The Standard Business Deduction

The Standard Business Deduction

Kathleen DeLaney Thomas*

In 2017, Congress passed the most sweeping tax reform bill[1]the country has seen in over 30 years.[2]The new legislation responded to many long-held concerns about the U.S. tax system, particularly that taxes were too high and that the corporate and international tax regimes were not competitive.[3]In response to those concerns, Congress lowered individual income tax rates, drastically reduced the corporate tax rate from 35% to 21%, and shifted away from a worldwide system of international taxation.[4]The bill also lowered taxes for pass-through businesses, such as partnerships, S-corporations, and sole proprietorships, by offering a new deduction for up to 20% of the business’s net earnings.[5]

In the months leading up to the tax reform bill, members of Congress also promised much needed simplification of the U.S. tax system, even going so far as to suggest that future tax returns would fit on a postcard.[6]In one respect, Congress delivered on this promise to simplify the tax system. The new legislation doubled the standard deduction, from roughly $6,000 to $12,000 for a single individual.[7]This means that individuals will now claim itemized deductions (e.g., charitable contributions or mortgage interest) only if, in the aggregate, those deductions exceed $12,000 ($24,000 for a married couple filing jointly). The higher standard deduction essentially means that fewer taxpayers will itemize their deductions, which saves time and simplifies tax return preparation.[8]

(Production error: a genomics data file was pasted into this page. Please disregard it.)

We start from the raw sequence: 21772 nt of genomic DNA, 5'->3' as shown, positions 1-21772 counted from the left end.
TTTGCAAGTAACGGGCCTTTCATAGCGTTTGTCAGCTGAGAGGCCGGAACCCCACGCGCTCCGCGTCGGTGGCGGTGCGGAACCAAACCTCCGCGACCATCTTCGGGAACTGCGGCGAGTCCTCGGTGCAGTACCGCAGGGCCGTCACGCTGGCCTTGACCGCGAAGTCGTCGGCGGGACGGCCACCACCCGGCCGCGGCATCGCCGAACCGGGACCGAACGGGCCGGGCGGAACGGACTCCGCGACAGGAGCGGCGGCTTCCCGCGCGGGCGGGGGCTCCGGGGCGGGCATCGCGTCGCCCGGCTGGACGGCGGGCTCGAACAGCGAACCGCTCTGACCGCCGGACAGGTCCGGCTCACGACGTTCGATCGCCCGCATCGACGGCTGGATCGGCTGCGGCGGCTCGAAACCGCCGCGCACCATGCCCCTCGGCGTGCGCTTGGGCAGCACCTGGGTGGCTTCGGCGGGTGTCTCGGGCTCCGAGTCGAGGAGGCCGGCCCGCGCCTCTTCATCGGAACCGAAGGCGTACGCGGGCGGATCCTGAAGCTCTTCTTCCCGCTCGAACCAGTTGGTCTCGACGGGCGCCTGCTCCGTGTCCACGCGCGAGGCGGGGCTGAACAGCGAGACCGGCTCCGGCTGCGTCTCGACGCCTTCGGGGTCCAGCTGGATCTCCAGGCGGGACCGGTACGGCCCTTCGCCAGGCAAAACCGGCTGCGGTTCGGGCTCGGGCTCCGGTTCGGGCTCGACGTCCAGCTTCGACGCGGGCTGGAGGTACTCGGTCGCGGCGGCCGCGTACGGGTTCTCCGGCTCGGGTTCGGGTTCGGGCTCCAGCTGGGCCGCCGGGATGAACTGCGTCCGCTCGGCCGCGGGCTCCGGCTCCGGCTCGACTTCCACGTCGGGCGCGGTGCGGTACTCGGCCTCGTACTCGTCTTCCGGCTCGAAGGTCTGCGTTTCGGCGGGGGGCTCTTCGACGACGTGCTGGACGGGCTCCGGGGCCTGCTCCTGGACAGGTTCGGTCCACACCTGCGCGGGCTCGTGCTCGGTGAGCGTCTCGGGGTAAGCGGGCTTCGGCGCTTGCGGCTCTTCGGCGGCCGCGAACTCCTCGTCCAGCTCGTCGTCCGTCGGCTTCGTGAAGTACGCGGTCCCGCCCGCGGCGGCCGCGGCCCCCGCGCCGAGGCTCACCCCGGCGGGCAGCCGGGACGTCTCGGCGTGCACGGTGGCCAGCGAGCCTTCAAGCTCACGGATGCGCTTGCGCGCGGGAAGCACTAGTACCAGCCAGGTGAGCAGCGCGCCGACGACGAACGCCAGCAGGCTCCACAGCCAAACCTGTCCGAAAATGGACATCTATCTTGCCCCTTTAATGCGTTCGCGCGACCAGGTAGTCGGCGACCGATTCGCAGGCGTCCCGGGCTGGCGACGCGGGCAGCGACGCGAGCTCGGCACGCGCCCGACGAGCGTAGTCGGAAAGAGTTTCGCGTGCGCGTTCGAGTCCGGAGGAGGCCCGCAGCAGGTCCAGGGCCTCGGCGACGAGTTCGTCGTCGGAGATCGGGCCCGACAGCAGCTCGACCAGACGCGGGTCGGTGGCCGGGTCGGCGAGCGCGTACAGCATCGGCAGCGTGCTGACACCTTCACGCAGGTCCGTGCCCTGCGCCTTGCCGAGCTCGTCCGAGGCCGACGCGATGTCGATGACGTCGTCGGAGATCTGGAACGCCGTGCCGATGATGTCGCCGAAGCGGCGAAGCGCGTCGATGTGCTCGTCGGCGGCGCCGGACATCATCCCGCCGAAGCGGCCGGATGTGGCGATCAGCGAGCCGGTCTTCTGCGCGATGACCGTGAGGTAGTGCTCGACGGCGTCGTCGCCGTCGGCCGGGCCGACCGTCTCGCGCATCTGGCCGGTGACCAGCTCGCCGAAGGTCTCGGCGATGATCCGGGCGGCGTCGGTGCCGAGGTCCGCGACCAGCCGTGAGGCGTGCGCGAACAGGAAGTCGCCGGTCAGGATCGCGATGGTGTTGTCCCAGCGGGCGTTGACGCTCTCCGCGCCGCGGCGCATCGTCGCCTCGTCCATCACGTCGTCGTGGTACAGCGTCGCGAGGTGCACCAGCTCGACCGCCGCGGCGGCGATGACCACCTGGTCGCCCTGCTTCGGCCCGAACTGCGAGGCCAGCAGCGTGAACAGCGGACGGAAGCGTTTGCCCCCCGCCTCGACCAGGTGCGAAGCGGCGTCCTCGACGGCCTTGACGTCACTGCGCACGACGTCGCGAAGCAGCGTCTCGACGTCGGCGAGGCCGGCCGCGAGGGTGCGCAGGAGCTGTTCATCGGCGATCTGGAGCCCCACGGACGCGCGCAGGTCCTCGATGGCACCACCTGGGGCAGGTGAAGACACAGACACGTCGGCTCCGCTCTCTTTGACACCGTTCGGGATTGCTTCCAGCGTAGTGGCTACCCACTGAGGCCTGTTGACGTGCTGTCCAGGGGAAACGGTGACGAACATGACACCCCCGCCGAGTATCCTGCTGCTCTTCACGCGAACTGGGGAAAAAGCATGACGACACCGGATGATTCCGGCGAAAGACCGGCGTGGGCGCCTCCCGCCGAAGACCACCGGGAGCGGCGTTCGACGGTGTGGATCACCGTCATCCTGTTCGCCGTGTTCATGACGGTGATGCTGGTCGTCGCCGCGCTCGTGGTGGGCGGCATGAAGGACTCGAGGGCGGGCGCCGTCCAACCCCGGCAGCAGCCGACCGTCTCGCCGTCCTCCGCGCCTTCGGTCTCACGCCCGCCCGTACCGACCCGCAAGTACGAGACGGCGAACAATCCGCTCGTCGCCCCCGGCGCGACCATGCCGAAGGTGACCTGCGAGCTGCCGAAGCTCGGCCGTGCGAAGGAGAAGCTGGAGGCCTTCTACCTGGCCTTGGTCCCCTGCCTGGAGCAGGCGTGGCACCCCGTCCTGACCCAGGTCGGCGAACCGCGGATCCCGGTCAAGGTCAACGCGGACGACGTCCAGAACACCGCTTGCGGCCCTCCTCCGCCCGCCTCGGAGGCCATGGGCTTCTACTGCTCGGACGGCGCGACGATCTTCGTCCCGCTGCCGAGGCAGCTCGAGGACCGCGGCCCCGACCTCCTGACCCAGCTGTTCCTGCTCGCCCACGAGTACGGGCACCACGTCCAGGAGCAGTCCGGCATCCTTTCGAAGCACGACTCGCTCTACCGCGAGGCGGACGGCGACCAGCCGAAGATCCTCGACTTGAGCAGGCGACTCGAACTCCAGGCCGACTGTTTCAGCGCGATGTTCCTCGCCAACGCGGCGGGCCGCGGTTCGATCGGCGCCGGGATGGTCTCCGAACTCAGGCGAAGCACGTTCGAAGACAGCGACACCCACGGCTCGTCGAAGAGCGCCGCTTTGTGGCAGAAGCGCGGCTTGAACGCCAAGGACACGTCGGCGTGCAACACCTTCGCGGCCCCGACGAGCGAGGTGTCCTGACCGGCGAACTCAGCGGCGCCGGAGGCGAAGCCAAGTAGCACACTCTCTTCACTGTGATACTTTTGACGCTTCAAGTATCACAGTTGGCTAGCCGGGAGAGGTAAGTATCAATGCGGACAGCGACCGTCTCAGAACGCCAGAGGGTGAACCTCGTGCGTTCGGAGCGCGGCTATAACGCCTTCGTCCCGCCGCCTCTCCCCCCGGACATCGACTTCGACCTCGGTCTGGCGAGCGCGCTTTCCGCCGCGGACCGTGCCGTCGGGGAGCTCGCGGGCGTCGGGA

However, while the 2017 Tax Reform Bill simplifies personal deductions, the legislation does virtually nothing to simplify the tax rules for businesses. Small business owners will not see any reduction in complexity for reporting income, tracking expenses, or preparing tax returns. Instead, the new pass-through deduction only adds further complexity by inserting more steps into the process of calculating a business’s net income.

In short, Congress failed to deliver on its promise to provide simplification when it comes to small business owners. Congress could do more to reduce the complexity faced by these taxpayers, who must pay estimated taxes, track business expenses, and file complicated tax returns. To that end, this essay proposes a “standard business deduction.”[9]

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